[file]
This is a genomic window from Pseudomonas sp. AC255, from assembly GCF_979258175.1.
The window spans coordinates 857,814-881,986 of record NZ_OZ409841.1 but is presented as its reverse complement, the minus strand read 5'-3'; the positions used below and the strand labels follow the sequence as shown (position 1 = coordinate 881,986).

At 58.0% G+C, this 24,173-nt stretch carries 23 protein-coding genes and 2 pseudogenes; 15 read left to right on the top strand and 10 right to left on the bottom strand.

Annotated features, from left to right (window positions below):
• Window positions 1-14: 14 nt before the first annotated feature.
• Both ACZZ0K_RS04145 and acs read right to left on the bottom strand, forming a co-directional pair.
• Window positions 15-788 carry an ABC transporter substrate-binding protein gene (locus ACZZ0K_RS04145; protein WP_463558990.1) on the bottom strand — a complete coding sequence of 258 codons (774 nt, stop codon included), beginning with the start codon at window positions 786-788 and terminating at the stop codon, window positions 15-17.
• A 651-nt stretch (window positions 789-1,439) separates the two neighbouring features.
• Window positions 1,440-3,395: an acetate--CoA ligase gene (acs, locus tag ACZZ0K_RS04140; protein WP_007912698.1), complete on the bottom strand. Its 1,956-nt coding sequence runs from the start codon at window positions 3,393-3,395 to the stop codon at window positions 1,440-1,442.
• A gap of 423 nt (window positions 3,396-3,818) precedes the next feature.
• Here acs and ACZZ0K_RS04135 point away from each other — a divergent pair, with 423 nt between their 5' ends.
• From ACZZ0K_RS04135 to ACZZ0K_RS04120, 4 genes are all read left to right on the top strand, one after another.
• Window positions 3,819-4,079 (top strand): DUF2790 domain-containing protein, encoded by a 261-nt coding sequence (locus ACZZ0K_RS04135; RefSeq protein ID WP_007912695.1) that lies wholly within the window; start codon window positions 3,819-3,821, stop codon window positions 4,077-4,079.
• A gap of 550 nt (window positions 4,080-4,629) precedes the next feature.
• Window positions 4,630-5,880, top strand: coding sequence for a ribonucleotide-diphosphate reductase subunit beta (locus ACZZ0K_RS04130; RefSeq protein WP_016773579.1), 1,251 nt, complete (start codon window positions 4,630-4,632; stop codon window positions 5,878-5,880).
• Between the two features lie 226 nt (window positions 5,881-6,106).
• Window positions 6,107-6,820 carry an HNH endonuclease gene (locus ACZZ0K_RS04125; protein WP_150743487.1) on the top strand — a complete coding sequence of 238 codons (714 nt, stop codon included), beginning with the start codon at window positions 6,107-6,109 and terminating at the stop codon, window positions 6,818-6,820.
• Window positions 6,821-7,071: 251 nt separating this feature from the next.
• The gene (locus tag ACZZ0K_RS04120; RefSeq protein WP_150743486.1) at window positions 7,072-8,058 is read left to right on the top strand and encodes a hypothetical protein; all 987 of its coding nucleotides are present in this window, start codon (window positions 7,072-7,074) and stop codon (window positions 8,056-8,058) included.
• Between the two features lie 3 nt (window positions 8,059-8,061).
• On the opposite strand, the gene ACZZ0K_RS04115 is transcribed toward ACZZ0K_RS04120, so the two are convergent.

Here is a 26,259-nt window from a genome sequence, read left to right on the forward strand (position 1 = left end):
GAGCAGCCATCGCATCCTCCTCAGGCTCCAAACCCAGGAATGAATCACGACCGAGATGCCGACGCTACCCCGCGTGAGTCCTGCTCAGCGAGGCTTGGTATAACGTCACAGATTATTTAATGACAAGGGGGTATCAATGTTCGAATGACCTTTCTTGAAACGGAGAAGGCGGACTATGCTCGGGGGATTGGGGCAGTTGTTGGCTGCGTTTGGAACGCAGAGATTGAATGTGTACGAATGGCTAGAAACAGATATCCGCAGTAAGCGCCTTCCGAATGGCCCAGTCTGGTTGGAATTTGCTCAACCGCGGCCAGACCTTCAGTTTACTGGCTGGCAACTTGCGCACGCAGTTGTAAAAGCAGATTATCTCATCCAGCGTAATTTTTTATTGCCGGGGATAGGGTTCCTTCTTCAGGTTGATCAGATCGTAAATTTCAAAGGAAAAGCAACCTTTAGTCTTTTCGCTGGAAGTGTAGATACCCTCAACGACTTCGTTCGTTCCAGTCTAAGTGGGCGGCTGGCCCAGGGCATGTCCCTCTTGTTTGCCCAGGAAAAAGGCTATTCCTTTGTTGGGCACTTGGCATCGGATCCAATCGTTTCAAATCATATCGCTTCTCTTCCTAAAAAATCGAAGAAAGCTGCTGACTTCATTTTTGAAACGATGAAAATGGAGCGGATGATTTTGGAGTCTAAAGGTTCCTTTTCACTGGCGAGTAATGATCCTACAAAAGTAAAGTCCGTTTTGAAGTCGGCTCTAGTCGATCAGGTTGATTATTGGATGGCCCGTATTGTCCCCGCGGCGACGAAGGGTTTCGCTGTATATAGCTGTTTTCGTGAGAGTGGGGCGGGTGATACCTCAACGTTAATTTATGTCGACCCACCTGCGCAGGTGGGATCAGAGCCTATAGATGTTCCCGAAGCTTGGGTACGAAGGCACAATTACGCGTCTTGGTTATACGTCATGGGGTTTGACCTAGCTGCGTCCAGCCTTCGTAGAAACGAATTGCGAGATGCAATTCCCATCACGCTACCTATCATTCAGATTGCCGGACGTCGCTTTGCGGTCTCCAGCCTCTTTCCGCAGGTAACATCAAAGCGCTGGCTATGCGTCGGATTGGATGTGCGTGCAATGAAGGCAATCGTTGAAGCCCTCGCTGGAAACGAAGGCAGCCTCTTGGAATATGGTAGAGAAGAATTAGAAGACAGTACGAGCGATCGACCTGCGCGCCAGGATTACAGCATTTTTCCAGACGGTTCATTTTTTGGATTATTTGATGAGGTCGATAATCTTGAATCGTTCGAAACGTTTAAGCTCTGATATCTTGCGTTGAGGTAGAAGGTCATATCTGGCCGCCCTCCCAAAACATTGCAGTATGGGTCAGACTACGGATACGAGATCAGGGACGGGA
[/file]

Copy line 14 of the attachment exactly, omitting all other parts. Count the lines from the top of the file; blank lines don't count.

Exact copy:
• A gap of 550 nt (window positions 4,080-4,629) precedes the next feature.